Even during a pandemic, donating lightly used clothes, furniture, or other household goods is still the most sustainable way to manage your spring cleaning backlog. But where to go and how to keep everyone safe? We have some resources for you!
Posts tagged ‘Call 2 Haul’
Next week (June 15- 20) is Waste & Recycling Workers week.
These sanitation staff play an essential role in any city. Waste management supports public health, and these services are critical to protecting the environment. Salt Lake City’s Waste & Recycling Division works diligently to provide these services – even during times of crisis – but their efforts are not always recognized. That’s why we’re inviting you to join us in thanking these employees by taking part in Waste & Recycling Workers Week!Read more
Salt Lake City’s waste & recycling survey closed earlier this month. We are grateful for all of the feedback– we received nearly 6,200 responses, which is a record!
Now our team is busily combing through over 12,000 of your comments. We plan to compile these into a feedback summary in the new year. Stay tuned!
Waste & Recycling Tips
In the meantime, we’ve been reading a lot of questions about Salt Lake City’s waste & recycling services. So we thought this would be a good opportunity to share some answers, links, and helpful resources:
What’s recycled in SLC?
SLC is dedicated to keeping recycling and compost available. Residents can recycle clean and dry plastic containers, cardboard and paperboard, aluminum cans, and paper in the blue curbside containers.
Go even further with waste diversion when you use the brown compost can for yard trimmings AND kitchen scraps. This includes veggie and fruit scraps, coffee grounds and paper filters, tea bags (no staples or string), and eggshells.
Does recycling even matter?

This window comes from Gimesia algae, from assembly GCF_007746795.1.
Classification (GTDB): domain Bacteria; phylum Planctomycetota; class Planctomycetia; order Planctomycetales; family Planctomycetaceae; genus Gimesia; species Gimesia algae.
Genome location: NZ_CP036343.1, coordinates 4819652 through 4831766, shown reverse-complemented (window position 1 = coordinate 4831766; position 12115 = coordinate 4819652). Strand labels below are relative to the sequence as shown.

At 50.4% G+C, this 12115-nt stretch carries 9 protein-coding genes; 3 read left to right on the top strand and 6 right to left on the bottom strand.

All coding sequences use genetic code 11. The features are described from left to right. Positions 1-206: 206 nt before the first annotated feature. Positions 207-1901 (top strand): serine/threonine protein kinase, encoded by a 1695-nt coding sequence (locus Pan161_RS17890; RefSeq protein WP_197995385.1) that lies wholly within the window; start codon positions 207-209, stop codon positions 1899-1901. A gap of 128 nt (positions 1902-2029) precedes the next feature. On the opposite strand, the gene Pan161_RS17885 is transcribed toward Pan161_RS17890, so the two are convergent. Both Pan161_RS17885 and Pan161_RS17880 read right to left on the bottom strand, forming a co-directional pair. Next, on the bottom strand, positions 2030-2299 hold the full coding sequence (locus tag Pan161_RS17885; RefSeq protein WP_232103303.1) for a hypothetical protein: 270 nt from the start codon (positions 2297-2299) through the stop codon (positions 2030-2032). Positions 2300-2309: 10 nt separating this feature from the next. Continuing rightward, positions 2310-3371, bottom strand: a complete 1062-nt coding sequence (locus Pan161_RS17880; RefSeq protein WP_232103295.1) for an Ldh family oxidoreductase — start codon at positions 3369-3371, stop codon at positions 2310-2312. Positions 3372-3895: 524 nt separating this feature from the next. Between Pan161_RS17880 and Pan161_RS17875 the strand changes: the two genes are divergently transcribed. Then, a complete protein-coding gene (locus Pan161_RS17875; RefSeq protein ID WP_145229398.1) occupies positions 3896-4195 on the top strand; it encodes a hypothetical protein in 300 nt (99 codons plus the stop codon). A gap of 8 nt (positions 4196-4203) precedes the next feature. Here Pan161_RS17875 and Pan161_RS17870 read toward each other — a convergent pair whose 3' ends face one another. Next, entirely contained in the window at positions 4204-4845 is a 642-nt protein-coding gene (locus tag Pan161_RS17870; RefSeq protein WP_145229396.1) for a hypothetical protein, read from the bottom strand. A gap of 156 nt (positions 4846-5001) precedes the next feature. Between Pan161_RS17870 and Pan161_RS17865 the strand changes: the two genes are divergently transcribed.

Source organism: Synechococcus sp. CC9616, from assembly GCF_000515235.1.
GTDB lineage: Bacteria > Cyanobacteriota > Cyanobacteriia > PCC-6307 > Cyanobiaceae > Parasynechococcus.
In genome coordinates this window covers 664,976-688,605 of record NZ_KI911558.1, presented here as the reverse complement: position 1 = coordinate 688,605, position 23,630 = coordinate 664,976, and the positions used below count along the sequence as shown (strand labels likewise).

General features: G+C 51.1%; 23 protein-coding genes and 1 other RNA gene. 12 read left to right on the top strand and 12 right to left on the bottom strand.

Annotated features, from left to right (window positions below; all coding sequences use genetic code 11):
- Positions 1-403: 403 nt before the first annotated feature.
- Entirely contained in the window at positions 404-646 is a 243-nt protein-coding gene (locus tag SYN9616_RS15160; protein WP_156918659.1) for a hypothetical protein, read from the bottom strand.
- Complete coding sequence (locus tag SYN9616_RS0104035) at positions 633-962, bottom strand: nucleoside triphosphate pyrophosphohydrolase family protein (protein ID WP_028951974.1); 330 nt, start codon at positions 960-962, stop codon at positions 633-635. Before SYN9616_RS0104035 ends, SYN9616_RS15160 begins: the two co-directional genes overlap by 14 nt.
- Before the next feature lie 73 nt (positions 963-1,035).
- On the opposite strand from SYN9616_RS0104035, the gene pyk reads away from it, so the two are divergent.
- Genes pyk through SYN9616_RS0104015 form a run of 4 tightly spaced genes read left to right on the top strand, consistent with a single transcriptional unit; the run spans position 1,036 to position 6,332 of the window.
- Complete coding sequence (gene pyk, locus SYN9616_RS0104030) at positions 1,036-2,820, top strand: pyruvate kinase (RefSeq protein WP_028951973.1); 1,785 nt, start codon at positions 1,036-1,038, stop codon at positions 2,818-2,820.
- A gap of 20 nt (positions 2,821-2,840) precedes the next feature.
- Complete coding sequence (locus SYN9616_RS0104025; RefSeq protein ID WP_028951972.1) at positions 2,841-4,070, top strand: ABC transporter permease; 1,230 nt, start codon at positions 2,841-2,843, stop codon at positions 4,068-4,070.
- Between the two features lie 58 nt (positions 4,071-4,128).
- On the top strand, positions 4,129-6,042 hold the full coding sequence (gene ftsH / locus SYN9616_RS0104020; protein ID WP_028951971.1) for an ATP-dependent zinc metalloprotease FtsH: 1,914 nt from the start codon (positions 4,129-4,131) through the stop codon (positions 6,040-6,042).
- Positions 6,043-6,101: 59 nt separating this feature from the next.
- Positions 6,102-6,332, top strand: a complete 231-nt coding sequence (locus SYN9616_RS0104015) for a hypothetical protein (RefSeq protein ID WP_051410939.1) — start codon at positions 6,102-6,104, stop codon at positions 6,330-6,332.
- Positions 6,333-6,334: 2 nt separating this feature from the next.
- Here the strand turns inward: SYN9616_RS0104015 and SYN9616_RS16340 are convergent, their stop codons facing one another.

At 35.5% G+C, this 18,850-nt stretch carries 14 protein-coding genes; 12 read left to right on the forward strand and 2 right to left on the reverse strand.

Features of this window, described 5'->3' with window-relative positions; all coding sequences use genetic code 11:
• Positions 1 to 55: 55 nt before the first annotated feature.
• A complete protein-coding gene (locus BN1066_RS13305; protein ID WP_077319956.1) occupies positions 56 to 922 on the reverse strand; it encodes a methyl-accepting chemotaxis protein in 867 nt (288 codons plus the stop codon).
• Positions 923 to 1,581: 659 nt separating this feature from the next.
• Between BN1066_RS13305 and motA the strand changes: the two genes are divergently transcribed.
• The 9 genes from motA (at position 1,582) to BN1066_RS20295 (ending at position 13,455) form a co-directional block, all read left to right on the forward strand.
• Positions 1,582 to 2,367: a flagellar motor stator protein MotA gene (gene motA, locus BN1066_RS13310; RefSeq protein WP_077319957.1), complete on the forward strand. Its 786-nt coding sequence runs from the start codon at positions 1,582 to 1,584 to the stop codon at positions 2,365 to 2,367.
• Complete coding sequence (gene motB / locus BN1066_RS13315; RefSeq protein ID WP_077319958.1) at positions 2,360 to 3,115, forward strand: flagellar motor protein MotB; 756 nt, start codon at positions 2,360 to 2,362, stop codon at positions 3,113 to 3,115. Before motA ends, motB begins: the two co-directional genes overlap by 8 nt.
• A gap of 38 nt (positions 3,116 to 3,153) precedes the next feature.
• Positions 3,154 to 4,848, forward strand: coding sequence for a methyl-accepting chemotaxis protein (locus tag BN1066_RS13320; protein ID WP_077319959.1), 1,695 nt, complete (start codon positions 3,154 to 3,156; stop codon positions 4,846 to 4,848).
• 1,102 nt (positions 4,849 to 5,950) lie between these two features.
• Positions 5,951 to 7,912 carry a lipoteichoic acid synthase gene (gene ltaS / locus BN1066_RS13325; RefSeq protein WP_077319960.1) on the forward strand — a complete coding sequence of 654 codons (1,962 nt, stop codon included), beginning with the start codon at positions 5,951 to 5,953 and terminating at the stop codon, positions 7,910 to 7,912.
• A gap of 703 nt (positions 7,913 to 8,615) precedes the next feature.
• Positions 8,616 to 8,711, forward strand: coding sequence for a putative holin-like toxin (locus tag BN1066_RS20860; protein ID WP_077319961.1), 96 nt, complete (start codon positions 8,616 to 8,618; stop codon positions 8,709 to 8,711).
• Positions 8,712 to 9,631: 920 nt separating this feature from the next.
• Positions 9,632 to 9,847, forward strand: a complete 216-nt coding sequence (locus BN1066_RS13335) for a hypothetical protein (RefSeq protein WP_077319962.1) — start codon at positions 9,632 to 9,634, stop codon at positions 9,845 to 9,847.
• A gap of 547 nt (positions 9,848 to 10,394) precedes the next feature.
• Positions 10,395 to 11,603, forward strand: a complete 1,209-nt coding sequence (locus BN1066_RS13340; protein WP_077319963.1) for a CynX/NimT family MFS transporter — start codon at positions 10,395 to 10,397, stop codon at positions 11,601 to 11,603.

Yes! It absolutely makes a difference. For example, in June 2019, Salt Lake City residents recycled 585 tons of cans, bottles, paper, and cardboard. To put this in perspective, this saved the equivalent of 5,732 mature trees, 2,238 cubic yards of landfill airspace, enough water to meet the daily needs of 41,625 people, and enough electricity to fulfill the annual needs of 175 homes! All this recycling helped us avoid 2,027 metric tons of greenhouse gas emissions, which makes for cleaner air too.
Multiply those numbers by 12 and you have the average impact of Salt Lake City’s curbside recycling program over the year. You are making a difference–thank you!
Recycling matters— this topic was the inspiration behind our newest truck wraps.
New recycling facility coming to Salt Lake City this spring
As we know, there can be some scary finds in the Salt Lake City curbside recycling bins! There are also many tricks! (Both of these links are to recent Instagram stories done by our Recycling Education team. Pretty interesting, right?)
So now that Halloween is over, don’t give our waste management teams a fright! Here’s a quick guide to where your Halloween waste should go.
Compost: Your Jack-O’-Lantern’s Final Resting Place
If you’re an extra resourceful pumpkin carver, you may have decided to roast up your pumpkin seeds for a delicious Halloween snack! In fact, there are many fun ways to put your pumpkin’s guts to use.
But once you’ve used up your pumpkin and the jack-o’-lantern’s smile is fading, you have an important choice to make: where does the pumpkin go?
The combination of yard waste like leaves and sticks and kitchen scraps including eggshells and coffee grounds makes nutrient-rich dirt that promotes plant and soil health. Indeed, about 30% of what’s thrown away as garbage in the United States — including your perfect pumpkin — could be composted.
So instead of letting the great pumpkin take up space in the landfill (where it releases methane, a potent greenhouse gas), put your pumpkin into the compost bin!
(Remember to only put pumpkins without paint, wax, glitter or other non-organic decorations in the brown bin).
Garbage vs. Recycling?
Unless a helpful witch or wizard was able to transform all those candy wrappers into clean cardboard or aluminum, or if you send materials to a recycling program like TerraCycle, candy wrappers should always be put into the garbage can.Read more